According to WHO, breast cancer is still one of the two most widespread cancer forms worldwide. It ranks as the fifth-leading annual cause of cancer-related mortality.
Breast cancer is the most common cancer globally, not just in India. According to figures from the International Agency for Research on Cancer, breast cancer affects one in every four women worldwide. In India in 2020, 37.2 per cent of women diagnosed with breast cancer succumbed to the disease, which shows how fatal this disease is. India had a mortality rate higher than the average for Asia, which was 34 per cent. The average across the world was 30 per cent in 2020.
Your breast tissue is the starting point of breast cancer. A tissue mass is produced when breast cells mutates (alter) and grow out of control (tumour). Breast cancer can spread to the tissue surrounding your breast, just as other types of cancer. In other body parts, it might disperse and grow new tumours. Metastasis is the medical term for this change in the body.
The fear of cancer is growing along with the growth in breast cancer cases worldwide. However, one cannot prevent breast cancer but one can reduce its impact by being informed and selecting the proper course of treatment at the right time.
Some of the latest and most effective treatments for breast cancer are-
Surgery is the removal of the tumour along with part of the surrounding healthy tissue. Additionally, the neighbouring axillary lymph nodes, located under the arm, are examined during surgery. Typically, a patient has more surgical options when the tumour is smaller. The following are some of the breast cancer surgery options:
Lumpectomy: This entails the excision of the tumour as well as a thin margin of healthy tissue surrounding it that is cancer-free. The breast is still mostly there. Following surgery for invasive cancer, radiation therapy to the residual breast tissue is frequently advised.
Mastectomy: The entire breast has been surgically removed in this case. Mastectomies come in a variety of forms, such as a skin-sparing, nipple-sparing, or total skin-sparing mastectomy.
High-energy x-rays or other particles are used in radiation therapy to kill cancer cells. Radiation oncologists are medical professionals that specialise in administering radiation therapy as a cancer treatment. Radiation therapy comes in a variety of forms, including partial breast radiotherapy, intra-operative radiation therapy, proton therapy, and external-beam radiation therapy.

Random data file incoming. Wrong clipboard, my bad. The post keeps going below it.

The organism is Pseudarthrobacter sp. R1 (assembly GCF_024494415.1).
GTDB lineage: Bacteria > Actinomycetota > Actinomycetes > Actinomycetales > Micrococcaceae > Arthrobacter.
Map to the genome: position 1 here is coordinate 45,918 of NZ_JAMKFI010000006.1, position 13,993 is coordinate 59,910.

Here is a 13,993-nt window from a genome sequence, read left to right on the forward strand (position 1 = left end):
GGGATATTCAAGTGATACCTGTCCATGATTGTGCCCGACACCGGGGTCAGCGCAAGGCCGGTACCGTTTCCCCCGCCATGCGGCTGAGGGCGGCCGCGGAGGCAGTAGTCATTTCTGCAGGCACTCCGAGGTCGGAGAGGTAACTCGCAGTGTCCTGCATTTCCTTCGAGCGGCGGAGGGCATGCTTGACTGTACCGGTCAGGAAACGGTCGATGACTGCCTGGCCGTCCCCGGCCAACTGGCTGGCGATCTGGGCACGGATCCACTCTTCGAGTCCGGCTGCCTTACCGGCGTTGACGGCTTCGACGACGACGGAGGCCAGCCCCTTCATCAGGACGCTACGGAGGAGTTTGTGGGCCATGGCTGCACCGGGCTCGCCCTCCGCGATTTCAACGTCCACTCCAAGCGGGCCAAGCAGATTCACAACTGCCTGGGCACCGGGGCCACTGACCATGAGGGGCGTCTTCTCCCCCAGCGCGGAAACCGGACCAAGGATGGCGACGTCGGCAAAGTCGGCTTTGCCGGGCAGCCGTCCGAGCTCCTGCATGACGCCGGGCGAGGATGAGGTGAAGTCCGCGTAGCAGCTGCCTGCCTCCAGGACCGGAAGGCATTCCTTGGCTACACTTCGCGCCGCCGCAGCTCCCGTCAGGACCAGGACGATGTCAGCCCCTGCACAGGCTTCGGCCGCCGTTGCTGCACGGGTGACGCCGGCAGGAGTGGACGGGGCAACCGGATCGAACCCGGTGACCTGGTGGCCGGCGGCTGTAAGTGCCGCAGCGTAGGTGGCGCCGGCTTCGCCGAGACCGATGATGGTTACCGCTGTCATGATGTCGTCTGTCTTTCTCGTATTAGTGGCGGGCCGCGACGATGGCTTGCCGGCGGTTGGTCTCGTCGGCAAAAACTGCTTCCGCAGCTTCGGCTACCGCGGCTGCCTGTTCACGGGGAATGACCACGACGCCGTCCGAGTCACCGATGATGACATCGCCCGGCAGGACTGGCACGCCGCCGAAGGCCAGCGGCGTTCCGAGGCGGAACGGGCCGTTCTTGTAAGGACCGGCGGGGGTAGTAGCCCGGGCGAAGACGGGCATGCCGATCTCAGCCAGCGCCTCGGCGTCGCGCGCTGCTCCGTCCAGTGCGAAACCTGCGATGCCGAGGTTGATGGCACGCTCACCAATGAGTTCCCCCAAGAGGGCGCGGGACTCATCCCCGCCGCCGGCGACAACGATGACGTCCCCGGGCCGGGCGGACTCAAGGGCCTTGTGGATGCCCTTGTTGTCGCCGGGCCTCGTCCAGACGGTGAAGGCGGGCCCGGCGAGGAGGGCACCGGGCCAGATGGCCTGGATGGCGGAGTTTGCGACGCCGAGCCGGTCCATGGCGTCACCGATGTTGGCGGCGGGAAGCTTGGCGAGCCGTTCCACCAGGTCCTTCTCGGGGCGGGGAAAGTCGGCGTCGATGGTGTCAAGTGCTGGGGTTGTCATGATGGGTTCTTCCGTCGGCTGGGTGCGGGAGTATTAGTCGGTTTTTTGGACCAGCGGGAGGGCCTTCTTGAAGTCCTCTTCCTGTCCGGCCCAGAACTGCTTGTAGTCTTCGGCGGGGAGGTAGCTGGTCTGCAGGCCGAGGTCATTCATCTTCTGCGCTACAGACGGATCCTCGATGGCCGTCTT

Chemotherapy is the use of medications to kill cancer cells, typically by preventing the growth, division, and production of new cancer cells. It may be administered before surgery to minimise the size of a large tumour, facilitate surgery, and/or lower the chance of recurrence. Neoadjuvant chemotherapy is the name for it when it is administered prior to surgery. Additionally, adjuvant chemotherapy, which is administered after surgery to lower the chance of recurrence, may be used.
Most cancers that test positive for either oestrogen or progesterone receptors respond well to hormonal therapy, often known as endocrine therapy. Hormones are used by this kind of tumour to drive its expansion. When hormonal therapy is administered alone or in conjunction with chemotherapy, blocking the hormones can help reduce breast cancer death and recurrence.
Immunotherapy strengthens your immune system's capacity to attack cancer cells in order to combat the disease. Immune checkpoint inhibitors belong to the class of immunotherapy drugs that are used to treat high-risk, early-stage, triple-negative breast cancer.
Moreover, detecting cancer is crucial before treatment. The two most significant breast cancer screening tests are:
This test includes X-ray of the breasts. Mammograms are the best technique to detect breast cancer at an early stage when it is less difficult to cure and before it becomes large enough to feel or produce symptoms. Mammography is the best method of detecting breast cancer at an early stage.
Breast Magnetic Resonance Imaging (MRI)
An MRI of the breast employs radio waves and magnets to produce images of the breast. Mammograms and breast MRIs are both used to screen patients with a high risk of breast cancer.